New Law for Boosting Japan’s Economic Security to Enhance International Collaboration; Impacts on Personnel to be Considered

The Yomiuri Shimbun
Prime Minister Fumio Kishida, left, and Sanae Takaichi, minister in charge of economic security, attend a cabinet meeting at the Prime Minister’s Office on Friday.

With the passage of a new law on Friday, the government will adopt a “security clearance system,” under which those who can handle key information in the field of economic security are to be certified by the government.

With China in mind, the government intends to create an information protection system on par with those in Western countries, thus supporting Japanese firms as they conduct international business.

Catching up with other countries

“With the new law, Japan will be able to gain the confidence of allies and like-minded countries as it has an information protection system on the same caliber as those countries, which will help to increase opportunities for Japanese private business operators to take part in international research and similar activities,” said Sanae Takaichi, minister in charge of economic security, at a press conference held before a plenary session of the House of Councillors on Friday.

As countries in North America and Europe have already established systems for protecting key information, including economic security secrets, Japan is lagging behind them.

The Law on the Protection of Specially Designated Secrets, which went into effect in 2014, is designed to protect information that is required to be kept secret due to the risk of causing “severe damage” to Japan’s national security if disclosed without authorization.

The “important economic security information” to be designated under the new “law on the protection and utilization of important economic security information” covers secrets that may cause “damage” to national security.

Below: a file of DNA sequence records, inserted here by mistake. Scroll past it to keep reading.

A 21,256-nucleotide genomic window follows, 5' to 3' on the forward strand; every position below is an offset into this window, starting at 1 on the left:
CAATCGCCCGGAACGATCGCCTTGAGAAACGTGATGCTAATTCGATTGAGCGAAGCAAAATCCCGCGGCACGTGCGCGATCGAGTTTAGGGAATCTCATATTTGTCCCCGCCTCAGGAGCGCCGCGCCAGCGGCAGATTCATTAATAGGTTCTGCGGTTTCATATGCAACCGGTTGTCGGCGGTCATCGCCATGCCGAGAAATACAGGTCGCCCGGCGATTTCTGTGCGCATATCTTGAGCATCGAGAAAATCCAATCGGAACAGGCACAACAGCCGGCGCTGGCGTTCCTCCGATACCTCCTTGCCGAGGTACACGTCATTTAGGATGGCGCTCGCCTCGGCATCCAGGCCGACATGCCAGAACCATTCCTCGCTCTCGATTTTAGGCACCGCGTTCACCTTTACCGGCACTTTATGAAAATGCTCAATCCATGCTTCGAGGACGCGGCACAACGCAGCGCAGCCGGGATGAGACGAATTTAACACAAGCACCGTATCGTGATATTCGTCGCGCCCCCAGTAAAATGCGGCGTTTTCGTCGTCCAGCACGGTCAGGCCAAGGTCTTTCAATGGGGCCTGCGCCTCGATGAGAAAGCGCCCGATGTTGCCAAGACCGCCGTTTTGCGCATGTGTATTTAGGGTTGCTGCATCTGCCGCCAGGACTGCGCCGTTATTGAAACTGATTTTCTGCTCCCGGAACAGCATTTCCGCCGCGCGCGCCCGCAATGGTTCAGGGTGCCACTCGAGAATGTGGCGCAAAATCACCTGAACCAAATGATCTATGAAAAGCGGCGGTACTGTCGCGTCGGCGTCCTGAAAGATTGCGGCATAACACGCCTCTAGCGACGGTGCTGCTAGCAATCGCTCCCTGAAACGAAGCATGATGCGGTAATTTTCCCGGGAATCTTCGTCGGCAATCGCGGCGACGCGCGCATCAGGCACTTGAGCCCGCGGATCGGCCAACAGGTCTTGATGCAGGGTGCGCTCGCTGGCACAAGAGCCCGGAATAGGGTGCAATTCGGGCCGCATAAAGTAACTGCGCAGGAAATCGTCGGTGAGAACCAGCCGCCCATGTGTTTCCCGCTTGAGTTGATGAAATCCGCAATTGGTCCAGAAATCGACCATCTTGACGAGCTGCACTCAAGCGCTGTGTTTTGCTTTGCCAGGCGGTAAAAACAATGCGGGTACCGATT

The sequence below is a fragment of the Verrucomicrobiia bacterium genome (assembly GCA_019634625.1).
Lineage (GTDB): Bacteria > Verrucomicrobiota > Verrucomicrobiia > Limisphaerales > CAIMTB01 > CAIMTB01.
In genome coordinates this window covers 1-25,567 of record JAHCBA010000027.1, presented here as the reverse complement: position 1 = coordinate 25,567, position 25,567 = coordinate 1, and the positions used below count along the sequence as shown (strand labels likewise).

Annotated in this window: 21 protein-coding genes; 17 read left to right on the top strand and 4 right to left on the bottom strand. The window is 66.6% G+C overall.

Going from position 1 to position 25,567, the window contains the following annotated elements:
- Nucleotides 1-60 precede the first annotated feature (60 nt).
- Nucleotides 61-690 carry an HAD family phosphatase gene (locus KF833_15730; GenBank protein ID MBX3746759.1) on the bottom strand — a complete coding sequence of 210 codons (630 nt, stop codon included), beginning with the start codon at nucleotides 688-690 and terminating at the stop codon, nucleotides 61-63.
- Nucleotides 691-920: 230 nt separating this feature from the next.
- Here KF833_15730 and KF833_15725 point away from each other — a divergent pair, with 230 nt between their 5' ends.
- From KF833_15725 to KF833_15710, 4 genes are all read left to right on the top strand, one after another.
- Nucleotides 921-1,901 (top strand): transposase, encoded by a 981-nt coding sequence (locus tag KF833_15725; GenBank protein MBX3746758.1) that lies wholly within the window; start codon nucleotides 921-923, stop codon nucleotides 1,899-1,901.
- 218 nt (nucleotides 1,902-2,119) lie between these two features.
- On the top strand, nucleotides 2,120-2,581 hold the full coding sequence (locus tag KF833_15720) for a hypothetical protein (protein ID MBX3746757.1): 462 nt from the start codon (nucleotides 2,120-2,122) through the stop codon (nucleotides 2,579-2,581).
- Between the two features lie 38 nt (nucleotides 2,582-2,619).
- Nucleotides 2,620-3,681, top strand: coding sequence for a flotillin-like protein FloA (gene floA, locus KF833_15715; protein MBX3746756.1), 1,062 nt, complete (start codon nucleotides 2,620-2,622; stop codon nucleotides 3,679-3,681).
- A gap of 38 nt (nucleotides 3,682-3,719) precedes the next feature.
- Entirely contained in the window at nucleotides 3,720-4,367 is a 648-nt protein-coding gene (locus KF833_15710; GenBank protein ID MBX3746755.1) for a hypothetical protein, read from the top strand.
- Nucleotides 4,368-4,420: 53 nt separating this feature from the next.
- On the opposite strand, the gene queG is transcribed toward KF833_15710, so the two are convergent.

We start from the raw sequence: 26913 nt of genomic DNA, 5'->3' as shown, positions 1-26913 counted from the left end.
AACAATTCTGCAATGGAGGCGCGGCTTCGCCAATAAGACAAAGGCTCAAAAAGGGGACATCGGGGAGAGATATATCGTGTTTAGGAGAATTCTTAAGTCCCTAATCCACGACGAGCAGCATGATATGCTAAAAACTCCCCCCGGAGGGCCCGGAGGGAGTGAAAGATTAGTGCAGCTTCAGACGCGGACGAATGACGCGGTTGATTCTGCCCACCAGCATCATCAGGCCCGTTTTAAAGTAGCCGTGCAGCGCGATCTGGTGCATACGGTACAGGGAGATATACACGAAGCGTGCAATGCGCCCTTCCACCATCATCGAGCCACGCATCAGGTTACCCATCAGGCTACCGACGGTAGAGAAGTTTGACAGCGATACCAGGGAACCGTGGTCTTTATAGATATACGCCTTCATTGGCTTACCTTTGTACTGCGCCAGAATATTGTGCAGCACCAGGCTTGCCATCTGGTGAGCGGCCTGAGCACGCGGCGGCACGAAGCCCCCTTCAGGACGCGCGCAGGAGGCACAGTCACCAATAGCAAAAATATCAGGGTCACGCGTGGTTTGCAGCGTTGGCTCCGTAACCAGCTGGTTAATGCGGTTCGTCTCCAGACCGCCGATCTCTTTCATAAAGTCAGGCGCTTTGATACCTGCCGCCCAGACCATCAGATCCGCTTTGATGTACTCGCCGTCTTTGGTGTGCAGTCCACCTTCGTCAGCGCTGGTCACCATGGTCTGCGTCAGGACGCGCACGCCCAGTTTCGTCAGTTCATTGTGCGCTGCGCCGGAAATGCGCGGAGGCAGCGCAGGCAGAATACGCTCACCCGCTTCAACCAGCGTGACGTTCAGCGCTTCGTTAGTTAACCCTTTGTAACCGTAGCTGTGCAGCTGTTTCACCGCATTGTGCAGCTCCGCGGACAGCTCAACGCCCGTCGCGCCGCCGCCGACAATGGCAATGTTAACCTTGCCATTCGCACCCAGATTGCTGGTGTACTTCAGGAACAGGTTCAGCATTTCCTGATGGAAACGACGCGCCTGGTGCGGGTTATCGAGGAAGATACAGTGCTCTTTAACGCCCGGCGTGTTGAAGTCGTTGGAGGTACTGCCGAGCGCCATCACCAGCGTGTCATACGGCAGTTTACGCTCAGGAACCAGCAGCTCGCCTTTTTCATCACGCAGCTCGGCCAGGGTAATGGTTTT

Deciding the designation status of important economic security information will be done by each of the central government administrative organ, with the Cabinet Office to confirm whether such actions are appropriate or not.

The Cabinet Office’s Independent Public Records Management Secretary will also inspect and supervise the designation of such information, through which, the government says, a “multilayered checking system” will be put in place.

Reducing risk

At the Diet deliberation, Takaichi cited the following types of information to be covered under the new law as: (1) those concerning cyber-attacks on “key infrastructure,” including electricity and gas, and the government’s response measures; and (2) those related to foreign governments’ information on international joint research on critical materials, including semiconductors and storage batteries.

China, Russia, and some other countries have reportedly been targeting Japan’s infrastructure through cyber-attacks in an attempt to disrupt society.

The government intends to promote information sharing between the public and private sectors under the new system, thus strengthening countermeasures against such attacks.

The government also plans to push forward technical cooperation with Western countries to achieve “risk reduction” by reducing dependence on China for the supply of critical goods and technologies.

The government aims to put the system into operation by May next year. To do so, it will quickly convene an expert panel to formulate operational standards, including details on the information to be covered.

Impacts on personnel

Those government and private-sector officials qualified to perform the duty of handling important economic security information will be subject to background checks on seven matters, including their family, criminal records, and drug abuse. The screening will be performed by a centralized inquiry organ to be set up within the Cabinet Office.

Clearance will be granted to officials by each central government administrative organ based on the results of the screening. The number of people with clearance is expected to total several thousand. The inquiry organ is expected to start with a few dozen officials, and will be expanded gradually.

During the Diet deliberation, concerns were raised that if a person subject to screening refuses to undergo it or is found to be unqualified, they may be subject to setbacks, such as unreasonable reassignment within the company.

The new law prohibits such acts, and the government will provide specific examples of prohibited cases in its operational standards.